Hungarian PM Gyurcsány.
The daily reported on March 28 that the Slovak Information Service (SIS) had warned Hungary's National Security Office of the possibility, quoting an unnamed source in Bratislava.
The paper's story became a scoop when it was confirmed the same day by Hungarian Prime Minister Ferenc Gyurcsány at a press conference. Gyurcsány said that authorities had indeed received information about the bomb threat from a "trustworthy" source.
The PM also said that the Hungarian secret service had received the information from an EU member state, although he didn't specify the country.
"The Hungarian intelligence service was officially informed that foreign criminal groups, with the aim of destabilizing Hungary's political scene, intend to carry out explosions in Hungary," Gyurcsány said. The bombings were to have taken place during campaign rallies by political parties.
The Hungarian MTI press agency said the national security committee was to be convened on March 31 to tackle the bomb threat.
Népszabadság claimed that Slovakia's SIS had gleaned the information from the underworld in Dunajská Streda, a small town in southern Slovakia near the Hungarian border. The daily identified the plotters as three people normally active in Croatia who also frequently operate in Hungary.
"It is understood by the SIS that the aim of the explosions would be to disrupt Hungary's public life and those in power", said the newspaper's sources.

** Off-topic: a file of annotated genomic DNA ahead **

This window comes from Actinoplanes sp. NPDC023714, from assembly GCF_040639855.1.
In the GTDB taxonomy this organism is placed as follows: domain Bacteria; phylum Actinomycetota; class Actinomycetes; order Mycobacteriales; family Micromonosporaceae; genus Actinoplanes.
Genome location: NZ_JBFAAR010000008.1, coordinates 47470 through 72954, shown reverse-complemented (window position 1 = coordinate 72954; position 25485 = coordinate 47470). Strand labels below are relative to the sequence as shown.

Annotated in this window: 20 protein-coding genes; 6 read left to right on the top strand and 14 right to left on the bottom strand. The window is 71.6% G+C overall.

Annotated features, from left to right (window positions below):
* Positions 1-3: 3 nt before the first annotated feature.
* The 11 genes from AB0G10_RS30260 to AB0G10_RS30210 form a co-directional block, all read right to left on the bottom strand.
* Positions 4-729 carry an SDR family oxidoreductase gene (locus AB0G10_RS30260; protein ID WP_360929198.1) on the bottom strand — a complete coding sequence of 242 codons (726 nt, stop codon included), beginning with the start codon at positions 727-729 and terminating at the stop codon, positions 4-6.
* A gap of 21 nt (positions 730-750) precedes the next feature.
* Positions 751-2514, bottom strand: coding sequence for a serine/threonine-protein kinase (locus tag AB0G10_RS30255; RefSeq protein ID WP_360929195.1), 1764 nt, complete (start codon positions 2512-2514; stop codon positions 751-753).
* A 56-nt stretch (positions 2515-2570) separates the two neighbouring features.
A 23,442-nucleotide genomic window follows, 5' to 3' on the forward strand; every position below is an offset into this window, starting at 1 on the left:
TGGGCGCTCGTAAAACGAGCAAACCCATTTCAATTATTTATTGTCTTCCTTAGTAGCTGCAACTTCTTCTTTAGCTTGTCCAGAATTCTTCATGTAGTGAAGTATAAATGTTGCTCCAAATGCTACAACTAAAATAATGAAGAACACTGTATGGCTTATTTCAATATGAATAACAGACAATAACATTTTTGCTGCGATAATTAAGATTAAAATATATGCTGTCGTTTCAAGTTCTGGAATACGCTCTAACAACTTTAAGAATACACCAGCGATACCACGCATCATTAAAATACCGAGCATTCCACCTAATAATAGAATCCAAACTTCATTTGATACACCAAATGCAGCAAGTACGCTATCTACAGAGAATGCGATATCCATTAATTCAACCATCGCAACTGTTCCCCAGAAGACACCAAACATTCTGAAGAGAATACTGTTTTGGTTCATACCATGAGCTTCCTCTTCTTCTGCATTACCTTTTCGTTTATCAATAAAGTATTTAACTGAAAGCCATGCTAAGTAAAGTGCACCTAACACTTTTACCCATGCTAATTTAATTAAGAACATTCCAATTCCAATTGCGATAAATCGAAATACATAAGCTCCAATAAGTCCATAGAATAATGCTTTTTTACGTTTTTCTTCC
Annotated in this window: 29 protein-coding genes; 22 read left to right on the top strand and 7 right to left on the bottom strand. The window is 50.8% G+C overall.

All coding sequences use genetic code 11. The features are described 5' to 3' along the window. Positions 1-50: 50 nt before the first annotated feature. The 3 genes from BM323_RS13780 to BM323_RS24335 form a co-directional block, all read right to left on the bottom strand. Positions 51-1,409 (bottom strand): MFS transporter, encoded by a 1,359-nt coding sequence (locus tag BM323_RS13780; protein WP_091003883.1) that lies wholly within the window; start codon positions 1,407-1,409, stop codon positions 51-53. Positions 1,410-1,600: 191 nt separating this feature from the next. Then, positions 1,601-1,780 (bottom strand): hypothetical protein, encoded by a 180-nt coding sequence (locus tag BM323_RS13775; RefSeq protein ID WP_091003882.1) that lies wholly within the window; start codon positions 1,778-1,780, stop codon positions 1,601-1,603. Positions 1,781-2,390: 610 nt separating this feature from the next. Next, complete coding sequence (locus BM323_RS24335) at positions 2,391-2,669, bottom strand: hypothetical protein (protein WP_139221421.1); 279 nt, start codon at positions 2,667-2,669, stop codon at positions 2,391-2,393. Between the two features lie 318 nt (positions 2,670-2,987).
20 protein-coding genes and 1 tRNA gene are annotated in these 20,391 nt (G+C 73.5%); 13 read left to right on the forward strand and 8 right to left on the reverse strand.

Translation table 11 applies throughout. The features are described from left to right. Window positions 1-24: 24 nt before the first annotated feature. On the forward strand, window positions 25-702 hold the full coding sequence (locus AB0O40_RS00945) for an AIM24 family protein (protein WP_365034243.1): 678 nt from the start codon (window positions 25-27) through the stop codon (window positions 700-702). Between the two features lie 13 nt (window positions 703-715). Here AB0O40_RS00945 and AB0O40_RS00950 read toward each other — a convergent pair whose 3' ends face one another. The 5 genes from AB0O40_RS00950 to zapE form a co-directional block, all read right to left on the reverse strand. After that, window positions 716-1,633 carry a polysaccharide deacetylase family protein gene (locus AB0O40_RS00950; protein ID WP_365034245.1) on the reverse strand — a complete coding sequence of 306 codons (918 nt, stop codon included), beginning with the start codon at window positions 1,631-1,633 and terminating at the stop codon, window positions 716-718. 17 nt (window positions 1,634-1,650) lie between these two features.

The SIS refused to confirm or deny the story. "The SIS does not inform the public of its intelligence activities," SIS spokesman Vladimír Šimko told The Slovak Spectator on March 29.
Ivo Samson, a senior researcher and security specialist with the Slovak Foreign Policy Association, said it is likely that the information came from the SIS.
Among other aspects, Samson said, "this is suggested by the origin of the information - the Dunajská Streda underworld".
When asked how organized crime groups in Slovakia could be linked to the planned attacks in Hungary, he said: "The criminal underworld is often hired for politically motivated violence.
"In this way, the political source who commissions the violence does not act directly but only secures an anonymous transfer of money, while the executor of the act often does not even know who ordered it. This is advantageous for both sides. There are many examples of such violence, such as the attempted assassination of Pope John Paul II in 1981, when the Turkish assassin was probably hired by an Eastern European security service without being aware of whom he was working for," Samson told The Slovak Spectator.
Hungarian elections are scheduled for April 9, and are expected to be a close contest between the ruling Hungarian Socialist Party and the right-wing Fidesz party of former PM Viktor Orbán.
According to Reuters, the socialists said they would go ahead with their rally on April 1, while Fidesz was expected to hold a rally one day later. Hungarian authorities promised to increase security at the rallies and to tighten border controls.